3. Experimental Cognitive Science of Religion
Studying the Religious Mind - Methodology in the Cognitive Science of Religion - Armin W. Geertz
Dimitris Xygalatas [+]
University of Connecticut, United States, and Aarhus University, Denmark
Dimitris Xygalatas holds a joint position between the Interacting Minds Centre at Aarhus University and the Department of Anthropology at the University of Connecticut, where he is directing the Experimental Anthropology Lab. He has previously held positions at the universities of Princeton and Masaryk, where he served as Director of the Laboratory for the Experimental Research of Religion. His main areas of interest are experimental anthropology and the experimental study of religion, and much of his work has focused on the practice of extreme rituals around the world. He has conducted several years of ethnographic research in Greece, Bulgaria, Spain, and Mauritius and has pioneered new methods, integrating ethnographic and experimental approaches in field research.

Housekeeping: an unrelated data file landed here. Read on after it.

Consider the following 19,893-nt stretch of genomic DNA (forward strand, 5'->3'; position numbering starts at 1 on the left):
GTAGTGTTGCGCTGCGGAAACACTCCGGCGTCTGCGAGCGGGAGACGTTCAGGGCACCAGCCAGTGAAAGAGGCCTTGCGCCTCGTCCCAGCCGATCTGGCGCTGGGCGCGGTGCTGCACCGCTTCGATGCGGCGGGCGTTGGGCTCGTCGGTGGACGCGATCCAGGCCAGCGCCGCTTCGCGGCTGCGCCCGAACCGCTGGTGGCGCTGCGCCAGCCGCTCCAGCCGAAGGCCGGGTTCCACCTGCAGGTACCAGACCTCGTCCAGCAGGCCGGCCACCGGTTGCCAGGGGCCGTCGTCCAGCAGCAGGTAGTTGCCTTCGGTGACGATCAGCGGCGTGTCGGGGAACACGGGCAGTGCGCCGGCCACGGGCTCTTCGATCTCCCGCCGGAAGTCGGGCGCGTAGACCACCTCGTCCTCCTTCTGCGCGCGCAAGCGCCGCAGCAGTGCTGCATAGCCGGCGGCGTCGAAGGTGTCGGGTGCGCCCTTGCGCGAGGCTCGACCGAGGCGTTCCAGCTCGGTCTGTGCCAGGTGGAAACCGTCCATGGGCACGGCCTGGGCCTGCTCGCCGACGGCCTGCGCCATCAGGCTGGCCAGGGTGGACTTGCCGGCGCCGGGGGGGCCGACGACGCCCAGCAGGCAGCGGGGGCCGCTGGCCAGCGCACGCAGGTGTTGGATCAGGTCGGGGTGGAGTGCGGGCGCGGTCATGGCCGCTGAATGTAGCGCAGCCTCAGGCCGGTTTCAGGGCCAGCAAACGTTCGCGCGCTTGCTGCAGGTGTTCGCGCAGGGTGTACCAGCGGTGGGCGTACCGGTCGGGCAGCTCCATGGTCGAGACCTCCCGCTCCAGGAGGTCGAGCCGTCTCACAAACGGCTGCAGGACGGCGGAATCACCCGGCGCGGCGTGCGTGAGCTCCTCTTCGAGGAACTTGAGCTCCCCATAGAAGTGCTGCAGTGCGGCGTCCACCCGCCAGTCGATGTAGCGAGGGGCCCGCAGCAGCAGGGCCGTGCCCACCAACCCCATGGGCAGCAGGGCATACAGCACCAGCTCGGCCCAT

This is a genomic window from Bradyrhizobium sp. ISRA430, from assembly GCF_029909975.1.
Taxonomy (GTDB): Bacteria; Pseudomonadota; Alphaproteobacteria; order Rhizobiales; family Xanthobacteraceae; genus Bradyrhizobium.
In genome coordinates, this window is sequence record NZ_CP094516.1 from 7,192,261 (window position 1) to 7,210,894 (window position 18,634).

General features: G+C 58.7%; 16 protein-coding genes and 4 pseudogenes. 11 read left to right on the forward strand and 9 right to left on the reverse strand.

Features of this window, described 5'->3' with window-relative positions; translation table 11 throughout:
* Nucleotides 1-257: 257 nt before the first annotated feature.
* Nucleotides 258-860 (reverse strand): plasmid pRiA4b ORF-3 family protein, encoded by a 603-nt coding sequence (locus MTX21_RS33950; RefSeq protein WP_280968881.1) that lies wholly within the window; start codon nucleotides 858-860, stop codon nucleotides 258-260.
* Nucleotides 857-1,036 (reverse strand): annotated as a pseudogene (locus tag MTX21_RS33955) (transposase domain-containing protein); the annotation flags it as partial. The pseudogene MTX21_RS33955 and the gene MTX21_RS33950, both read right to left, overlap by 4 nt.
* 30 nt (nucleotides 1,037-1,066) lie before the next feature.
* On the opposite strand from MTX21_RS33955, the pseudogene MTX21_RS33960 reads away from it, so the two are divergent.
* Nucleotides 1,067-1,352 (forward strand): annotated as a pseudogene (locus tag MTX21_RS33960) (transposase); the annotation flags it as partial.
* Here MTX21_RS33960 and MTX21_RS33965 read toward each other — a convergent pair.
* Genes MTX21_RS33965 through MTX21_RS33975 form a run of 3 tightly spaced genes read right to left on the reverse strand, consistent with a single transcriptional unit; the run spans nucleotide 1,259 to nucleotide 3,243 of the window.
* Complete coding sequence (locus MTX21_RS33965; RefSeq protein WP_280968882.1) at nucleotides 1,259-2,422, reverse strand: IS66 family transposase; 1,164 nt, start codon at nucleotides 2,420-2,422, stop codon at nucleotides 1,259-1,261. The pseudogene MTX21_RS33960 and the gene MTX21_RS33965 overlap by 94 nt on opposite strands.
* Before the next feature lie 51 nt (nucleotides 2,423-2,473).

Since its inception, the Cognitive Science of Religion (CSR) has to a large extent moved from a cognitively-informed but interpretative focus to a hypothesis-driven experimental one. The experimental turn has allowed CSR scholars to practice more thoroughly interdisciplinary research and to engage in productive debates and collaborations with other disciplines. This direction has brought many benefits. However, CSR scholars will need to keep in mind that the strength of the field lies in its firm grounding in cultural expertise, and it is in this capacity that it can make its most important contributions.